I suppose that since George Bush has come out and admitted he gave the order for the illegal wiretaps to be carried out by the NSA, they won’t have to use the “training mission” excuse any more. Now comes the questions about who was monitored illegally and to what purpose.

April Glaspie Redux

Remember how the justification for the US government’s permanent blockade and eventual aggressive invasion of Iraq in 2003 was based on the idea that Saddam Hussein was in defiance of the cease fire agreement that ended his war with the United Nations in 1991?

For the sake of making the real point of this post, we can neglect the fact that, as former UN weapons inspector Scott Ritter has explained,

“Within months of this resolution being passed – and the United States was a drafter and voted in favor of this resolution – within months, the President, George Herbert Walker Bush, and his Secretary of State, James Baker, are saying publicly — not privately, publicly — that even if Iraq complies with its obligation to disarm, economic sanctions will be maintained until which time Saddam Hussein is removed from power. That is proof positive that disarmament was only useful insofar as it contained, through the maintenance of sanctions, and facilitated regime change.

It was never about disarmament. It was never about getting rid of weapons of mass destruction. It started with George Herbert Walker Bush and it was a policy continued through eight years of the Clinton presidency and then brought us to this current disastrous course of action under the current Bush administration,”

and instead focus on the question of what justified the UN war in the first place:

Why did Saddam want to invade Kuwait in August 1990? Seems he was having trouble paying off his debts from the war with Iran and Kuwait’s government was having more than their OPEC quota worth of oil produced, which was driving down Saddam’s revenues to the point where he was facing bankruptcy and perhaps the loss of his power. On top of this were allegations that the Kuwaitis were slant-drilling under Iraq’s border and stealing their oil in order to accomplish this.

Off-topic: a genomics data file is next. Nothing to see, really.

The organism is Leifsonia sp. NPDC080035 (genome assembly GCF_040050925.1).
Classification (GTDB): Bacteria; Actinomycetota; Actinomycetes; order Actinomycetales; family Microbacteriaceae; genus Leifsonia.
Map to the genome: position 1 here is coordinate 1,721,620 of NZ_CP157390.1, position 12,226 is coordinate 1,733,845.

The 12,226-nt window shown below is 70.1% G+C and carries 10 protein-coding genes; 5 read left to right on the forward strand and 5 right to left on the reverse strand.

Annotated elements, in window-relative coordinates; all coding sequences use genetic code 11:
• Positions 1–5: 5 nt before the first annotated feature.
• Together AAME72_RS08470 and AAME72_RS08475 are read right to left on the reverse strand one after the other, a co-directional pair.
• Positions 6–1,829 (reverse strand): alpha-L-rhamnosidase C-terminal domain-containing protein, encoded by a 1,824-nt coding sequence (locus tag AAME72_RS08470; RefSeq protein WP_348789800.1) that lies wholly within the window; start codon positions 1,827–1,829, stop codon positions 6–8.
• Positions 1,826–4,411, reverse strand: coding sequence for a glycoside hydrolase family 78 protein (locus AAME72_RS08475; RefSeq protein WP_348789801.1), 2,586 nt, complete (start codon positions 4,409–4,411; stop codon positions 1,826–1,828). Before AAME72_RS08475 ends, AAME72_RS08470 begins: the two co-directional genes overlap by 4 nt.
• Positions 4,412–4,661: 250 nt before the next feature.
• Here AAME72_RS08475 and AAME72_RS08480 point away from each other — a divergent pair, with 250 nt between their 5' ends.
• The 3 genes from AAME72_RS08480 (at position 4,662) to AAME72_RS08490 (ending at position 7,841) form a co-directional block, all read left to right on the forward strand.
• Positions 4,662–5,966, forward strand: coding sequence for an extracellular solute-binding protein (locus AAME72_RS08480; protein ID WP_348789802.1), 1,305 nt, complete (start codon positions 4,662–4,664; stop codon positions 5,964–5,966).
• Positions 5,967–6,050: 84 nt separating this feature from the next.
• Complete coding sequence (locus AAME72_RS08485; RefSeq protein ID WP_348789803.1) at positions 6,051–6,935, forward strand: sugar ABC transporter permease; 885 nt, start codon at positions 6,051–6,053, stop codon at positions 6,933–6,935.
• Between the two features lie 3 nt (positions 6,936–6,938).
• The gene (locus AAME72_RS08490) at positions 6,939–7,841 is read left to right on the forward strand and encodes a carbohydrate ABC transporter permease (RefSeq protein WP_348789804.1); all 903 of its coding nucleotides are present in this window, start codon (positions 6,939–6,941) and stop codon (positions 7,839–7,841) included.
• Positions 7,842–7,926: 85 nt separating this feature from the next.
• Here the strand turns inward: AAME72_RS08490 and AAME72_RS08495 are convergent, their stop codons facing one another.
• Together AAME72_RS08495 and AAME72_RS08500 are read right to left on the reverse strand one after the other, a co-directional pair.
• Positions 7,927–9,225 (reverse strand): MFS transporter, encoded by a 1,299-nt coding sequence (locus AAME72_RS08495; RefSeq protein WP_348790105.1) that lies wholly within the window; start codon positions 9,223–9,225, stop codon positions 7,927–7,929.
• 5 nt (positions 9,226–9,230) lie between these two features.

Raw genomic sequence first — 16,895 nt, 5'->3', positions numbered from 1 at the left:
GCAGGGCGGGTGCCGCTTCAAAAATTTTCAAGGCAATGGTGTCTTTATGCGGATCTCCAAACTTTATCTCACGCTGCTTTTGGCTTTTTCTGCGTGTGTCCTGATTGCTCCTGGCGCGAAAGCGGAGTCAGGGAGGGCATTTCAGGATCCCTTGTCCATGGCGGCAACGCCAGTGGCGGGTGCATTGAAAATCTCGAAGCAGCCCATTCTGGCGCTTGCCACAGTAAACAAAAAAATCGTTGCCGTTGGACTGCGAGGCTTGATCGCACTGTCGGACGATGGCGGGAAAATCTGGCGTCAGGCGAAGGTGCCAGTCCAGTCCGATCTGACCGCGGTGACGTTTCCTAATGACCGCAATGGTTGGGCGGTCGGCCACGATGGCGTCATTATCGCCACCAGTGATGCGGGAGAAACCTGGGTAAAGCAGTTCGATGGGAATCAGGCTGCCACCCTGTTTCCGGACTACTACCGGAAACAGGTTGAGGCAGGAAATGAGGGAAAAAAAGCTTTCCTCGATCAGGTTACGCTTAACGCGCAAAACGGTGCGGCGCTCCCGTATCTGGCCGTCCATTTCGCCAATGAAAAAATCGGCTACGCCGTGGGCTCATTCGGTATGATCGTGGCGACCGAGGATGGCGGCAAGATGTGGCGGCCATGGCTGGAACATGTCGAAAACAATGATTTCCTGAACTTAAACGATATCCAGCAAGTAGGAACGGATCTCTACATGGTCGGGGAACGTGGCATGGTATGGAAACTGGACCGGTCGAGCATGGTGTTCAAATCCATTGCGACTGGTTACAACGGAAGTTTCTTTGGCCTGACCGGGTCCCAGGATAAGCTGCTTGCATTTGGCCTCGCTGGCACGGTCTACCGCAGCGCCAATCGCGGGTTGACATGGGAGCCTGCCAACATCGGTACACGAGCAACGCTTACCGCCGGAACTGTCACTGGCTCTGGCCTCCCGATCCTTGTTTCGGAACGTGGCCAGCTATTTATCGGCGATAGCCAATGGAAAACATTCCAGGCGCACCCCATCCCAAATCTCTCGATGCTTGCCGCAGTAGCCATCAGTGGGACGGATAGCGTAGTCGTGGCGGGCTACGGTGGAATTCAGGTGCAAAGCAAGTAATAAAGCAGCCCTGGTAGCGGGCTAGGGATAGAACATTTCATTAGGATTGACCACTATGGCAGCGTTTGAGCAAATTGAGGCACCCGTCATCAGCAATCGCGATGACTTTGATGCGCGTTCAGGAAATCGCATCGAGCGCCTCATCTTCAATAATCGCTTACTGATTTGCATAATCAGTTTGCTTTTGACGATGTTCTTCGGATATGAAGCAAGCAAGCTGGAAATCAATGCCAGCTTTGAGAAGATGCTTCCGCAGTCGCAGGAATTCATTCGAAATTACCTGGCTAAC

Enter US ambassador to Iraq, April Glaspie.

As we are reminded in this piece for the Jang group by Kaleem Omar, “Is the US State Department still keeping April Glaspie under wraps?, the United States, during a meeting between Hussein and Glaspie, invited Saddam Hussein to send his army to invade tiny, defenseless Kuwait.

As far as I can tell, the cables to Glaspie with her instructions from Secretary Baker are still classified, as Ross “welfare cheat” Perot complained in the third presidential debate in 1992, but from the transcripts of the meeting it’s pretty clear what went on:

“We have no opinion on your Arab-Arab conflicts, such as your dispute with Kuwait. Secretary Baker has directed me to emphasize the instruction, first given to Iraq in the 1960s, that the Kuwait issue is not associated with America.”

Omar continues, “On July 31, 1990, two days before the Iraqi invasion, John Kelly, Assistant Secretary of State for Near Eastern Affairs, testified to Congress that the ‘United States has no commitment to defend Kuwait and the US has no intention of defending Kuwait if it is attacked by Iraq.'”

After the transcript was released and a reporter asked Glaspie, “What were you thinking?” she responded, “Obviously, I didn’t think, and nobody else did, that the Iraqis were going to take all of Kuwait.”

Just some of it, huh?

I believe it is still open to question whether Bush I/Baker really intended all along to trick Iraq into the invasion so they could display the power of the UN under US leadership without the Russians in our way, or whether it was just his way of acting tough after Lady Thatcher called him “wobbly” in front of everybody.

Either way, every Iraqi life taken by the US government since then has been the victim of a criminal homicide. We better try these politicians before the global court system gets to set some more precedents of the authority of “international law” based on their crimes – precedents which would threaten the liberty of us all.

See also chapter one of Neoconned: Just War Principles: A Condemnation of the War with Iraq, “The Bogus Case Against Saddam,” by the late Jude Wanniski, his website or listen to my interview of him on the subject.